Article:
NEW YORK -- Was the concept of transactional television overhyped?
The budding genre, which marries entertainment and selling, was trumpeted by the industry as the next programming breakthrough.
It was the hot topic at television and direct response conventions. Everybody wanted to do it, from infomercial companies to broadcast networks.
But last week's cancellation of Joan Rivers' "Can We Shop?" might have dealt a serious blow to the future of transactional programming. QRT Entertainment, a production partnership formed by QVC Inc., Regal Communications and Tribune Entertainment, said the last "Can We Shop?" will air on July 15.
The show was launched in January, the first nationally syndicated home shopping program on broadcast TV. Although cable television had been a rich field for infomercials and home shopping, there had been little precedent for home shopping on network TV.
Transactional TV can take many forms, but the essential concept is a program that will draw viewers who might not necessarily be buyers. Sales are important, but ratings are even more vital. A personality who serves not only as salesperson, but as an entertainer, therefore, is also paramount. Proponents of transactional TV would like to see the category blossom on broadcast television, rather than on cable stations.
"Can We Shop?" took a soft-sell approach, but Rivers' banter with guests always circled back to the product. An announcer provided information about prices and ordering.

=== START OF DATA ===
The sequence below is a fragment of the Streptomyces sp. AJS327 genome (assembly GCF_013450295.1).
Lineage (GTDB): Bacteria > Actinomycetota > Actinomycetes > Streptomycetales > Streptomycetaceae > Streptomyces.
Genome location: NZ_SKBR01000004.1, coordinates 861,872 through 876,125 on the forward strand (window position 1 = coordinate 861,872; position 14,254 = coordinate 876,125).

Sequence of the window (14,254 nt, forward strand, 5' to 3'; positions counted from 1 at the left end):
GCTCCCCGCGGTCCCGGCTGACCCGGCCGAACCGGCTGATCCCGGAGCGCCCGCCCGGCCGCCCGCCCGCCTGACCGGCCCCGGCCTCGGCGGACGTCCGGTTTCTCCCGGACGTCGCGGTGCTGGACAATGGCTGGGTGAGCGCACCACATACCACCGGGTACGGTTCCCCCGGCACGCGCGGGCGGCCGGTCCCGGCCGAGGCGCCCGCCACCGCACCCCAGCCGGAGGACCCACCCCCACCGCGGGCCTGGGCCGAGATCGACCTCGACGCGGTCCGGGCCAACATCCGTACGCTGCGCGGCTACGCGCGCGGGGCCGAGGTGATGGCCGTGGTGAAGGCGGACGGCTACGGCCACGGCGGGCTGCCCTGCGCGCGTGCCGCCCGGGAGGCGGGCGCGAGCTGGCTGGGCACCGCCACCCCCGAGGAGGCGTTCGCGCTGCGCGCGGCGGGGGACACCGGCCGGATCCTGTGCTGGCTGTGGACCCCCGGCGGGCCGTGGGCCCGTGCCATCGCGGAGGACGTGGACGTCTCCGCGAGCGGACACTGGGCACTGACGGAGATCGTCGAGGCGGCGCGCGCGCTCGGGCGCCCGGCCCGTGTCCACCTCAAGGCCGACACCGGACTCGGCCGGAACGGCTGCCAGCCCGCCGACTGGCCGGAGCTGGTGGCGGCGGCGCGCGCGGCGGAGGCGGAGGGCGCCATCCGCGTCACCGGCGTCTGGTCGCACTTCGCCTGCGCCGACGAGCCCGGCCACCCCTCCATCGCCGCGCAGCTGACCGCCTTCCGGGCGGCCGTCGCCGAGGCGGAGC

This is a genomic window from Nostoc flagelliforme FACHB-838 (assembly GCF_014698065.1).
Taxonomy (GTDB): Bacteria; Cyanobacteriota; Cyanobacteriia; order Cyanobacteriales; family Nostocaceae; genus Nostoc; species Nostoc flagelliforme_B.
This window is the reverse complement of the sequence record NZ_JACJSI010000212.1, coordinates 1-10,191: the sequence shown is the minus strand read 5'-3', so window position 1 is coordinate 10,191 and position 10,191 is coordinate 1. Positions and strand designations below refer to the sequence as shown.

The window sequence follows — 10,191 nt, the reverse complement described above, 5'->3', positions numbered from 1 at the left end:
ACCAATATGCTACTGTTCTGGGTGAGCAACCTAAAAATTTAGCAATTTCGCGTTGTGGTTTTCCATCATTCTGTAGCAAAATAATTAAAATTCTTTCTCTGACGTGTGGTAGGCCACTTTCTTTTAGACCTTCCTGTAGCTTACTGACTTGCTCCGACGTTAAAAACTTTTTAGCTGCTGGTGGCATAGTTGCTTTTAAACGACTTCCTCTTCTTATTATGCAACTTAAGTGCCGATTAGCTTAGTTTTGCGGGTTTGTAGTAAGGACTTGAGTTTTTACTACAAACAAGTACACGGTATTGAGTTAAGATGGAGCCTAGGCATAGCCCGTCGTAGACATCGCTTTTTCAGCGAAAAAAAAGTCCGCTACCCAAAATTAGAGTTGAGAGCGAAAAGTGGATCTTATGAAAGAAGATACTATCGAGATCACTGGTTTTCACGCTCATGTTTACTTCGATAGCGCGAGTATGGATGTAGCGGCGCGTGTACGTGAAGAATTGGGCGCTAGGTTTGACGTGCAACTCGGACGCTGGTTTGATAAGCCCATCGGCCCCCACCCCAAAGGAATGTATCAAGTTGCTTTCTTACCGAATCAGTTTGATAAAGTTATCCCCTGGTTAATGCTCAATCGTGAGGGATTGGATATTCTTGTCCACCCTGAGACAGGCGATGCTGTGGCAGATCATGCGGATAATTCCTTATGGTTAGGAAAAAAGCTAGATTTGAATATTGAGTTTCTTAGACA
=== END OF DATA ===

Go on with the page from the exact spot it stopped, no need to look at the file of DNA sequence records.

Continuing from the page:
Since January, the program has sold about $14 million worth of merchandise to more than 300,000 viewers.
Industry executives said the program's demise could make network and station executives think twice about adding such programs to their lineups.
"Joan Rivers was a proven commodity in the broadcast community as a talk show host and was also a proven commodity on QVC," said one TV executive. "If Joan can't do it, who can?"
"I'm terribly upset because it's a bad omen for people like us who are trying to get transactional shows on the air," said Earl Greenburg, president and chief executive of Transactional Media Inc., which specializes in the category. "When companies as strong as Tribune and QVC can't do it, it's very unsettling. If this had worked, there would have been a glut of transactional shows in the marketplace."
A Stella McCartney sketch of a custom dress made from protein-based silk in partnership with biotech lab Bolt Threads. The dress will be displayed at The Museum of Modern Art's upcoming design exhibition, "Items: Is Fashion Modern?"